A Review of Ely Choral Society’s ‘Monteverdi ‘Vespers 1610’ concert in Ely Cathedral on Saturday 28th March 2015

There is nothing finer than pure, clear, well focused voices filling the huge vaults of a magnificent cathedral. Andrew Parnell knew this and on Saturday night we witnessed a highly successful manifestation of his vision. With uncanny skill, he inspired Ely Choral Society and Ely Youth Choir to re invigorated the sheer beauty of the 17th century composer Monteverdi’s music and presented a magnificent performance of his ‘Vespers 1610’ in Ely Cathedral, the ideal venue for such as occasion. In addition, he had the courage to move the choir stands in front of the octagon so that the sound would be sent straight down the nave and this made all the difference.
Sometimes branching into as many as 6 parts, the choir produced a powerful, exquisite mass of sound that flowed constantly, the inner workings providing continual interest and variation, revealing the favoured harmonies of the day, which were often decorated with well executed and integrated embellishments. Even though the score was one of the most difficult the choir has faced, they certainly rose to the occasion this time. Ely Youth Choir demonstrated significant improvement since when they were first begun and the clarity and strength of their singing was particularly impressive.
The English Cornett and Sackbut Ensemble and Edmund Aldhouse on the chamber organ also added to the performance, the mellow tone of the instruments blending perfectly with the voices, so much so, that it is difficult to understand why these instruments are not being used to accompany singers still. Instruments like cornetti and recorders (played by Gawain Glenton, Sam Goble and Nick Perry), sackbuts (Miguel Tantos Sevillano, Claire McIntyre and Adrian France), violins (Pavlo Beznosiuk, Dominika Fehér and Melanie Woodcock) and theorbo (David Miller) often set the pace and scene or melted into the musical fabric to create magical effects.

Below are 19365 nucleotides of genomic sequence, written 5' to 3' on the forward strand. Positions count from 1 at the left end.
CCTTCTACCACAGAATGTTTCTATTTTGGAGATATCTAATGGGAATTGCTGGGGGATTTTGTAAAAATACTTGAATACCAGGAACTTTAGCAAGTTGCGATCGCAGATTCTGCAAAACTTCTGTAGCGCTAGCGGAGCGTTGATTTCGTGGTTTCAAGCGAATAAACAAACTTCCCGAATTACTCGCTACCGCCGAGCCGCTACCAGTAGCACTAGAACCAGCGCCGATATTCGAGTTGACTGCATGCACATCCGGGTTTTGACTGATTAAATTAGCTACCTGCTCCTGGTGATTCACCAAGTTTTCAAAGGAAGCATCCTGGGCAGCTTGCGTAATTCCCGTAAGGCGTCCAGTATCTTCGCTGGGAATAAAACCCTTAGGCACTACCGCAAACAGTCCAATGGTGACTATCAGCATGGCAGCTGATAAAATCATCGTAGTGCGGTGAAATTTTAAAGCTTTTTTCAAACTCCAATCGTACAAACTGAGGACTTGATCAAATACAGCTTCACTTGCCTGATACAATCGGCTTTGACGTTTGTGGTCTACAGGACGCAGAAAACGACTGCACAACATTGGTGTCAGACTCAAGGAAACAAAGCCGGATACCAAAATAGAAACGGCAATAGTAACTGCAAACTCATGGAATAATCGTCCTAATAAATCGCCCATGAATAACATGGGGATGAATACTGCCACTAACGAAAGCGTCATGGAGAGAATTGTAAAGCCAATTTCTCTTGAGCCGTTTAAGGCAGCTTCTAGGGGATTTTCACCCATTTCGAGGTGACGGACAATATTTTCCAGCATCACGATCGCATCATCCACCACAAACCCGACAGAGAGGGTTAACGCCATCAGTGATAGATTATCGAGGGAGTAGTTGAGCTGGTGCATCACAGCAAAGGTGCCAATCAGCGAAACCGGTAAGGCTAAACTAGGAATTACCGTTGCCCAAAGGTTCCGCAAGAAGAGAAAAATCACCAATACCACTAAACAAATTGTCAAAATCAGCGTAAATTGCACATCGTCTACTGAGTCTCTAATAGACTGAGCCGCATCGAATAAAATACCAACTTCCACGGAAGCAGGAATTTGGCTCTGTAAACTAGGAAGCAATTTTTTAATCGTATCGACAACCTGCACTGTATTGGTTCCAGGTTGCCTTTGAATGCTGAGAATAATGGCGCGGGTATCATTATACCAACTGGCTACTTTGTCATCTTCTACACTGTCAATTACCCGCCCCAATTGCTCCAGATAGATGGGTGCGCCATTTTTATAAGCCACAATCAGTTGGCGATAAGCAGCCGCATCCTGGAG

A group of expert soloists from the Dmitri Ensemble enhanced the sound considerably and featured: sopranos: Helen Ashby and Kate Ashby, tenors: Aidan Coburn, Nicholas Scott, and Stefan Kennedy and basses: William Gaunt and Nicholas Mogg. The theorbo was a particularly sympathetic accompanying instrument to the soloists’ performances. It was easy to imagine we had moved back the centuries to listen to music of the highest quality of the day.
This was indeed a magnificent event.
The next event will be a Swing concert (with Cathedral Choirs, Ely Youth Choir, Ely Imps, Ely Cathedral Octagon Singers and Ely Consort) in Ely Cathedral on Saturday 13th June 2015
contact: http://www.elychoralsociety.org
If you would like to be a friend of Ely Choral Society contact Frances Sell email: friends@elychoralsociety.org

Advertisements

Tags: , , , , ,

Leave a Reply

Fill in your details below or click an icon to log in:

WordPress.com Logo

You are commenting using your WordPress.com account. Log Out / Change )

Twitter picture

You are commenting using your Twitter account. Log Out / Change )

Facebook photo

You are commenting using your Facebook account. Log Out / Change )

Google+ photo

You are commenting using your Google+ account. Log Out / Change )

Connecting to %s


%d bloggers like this: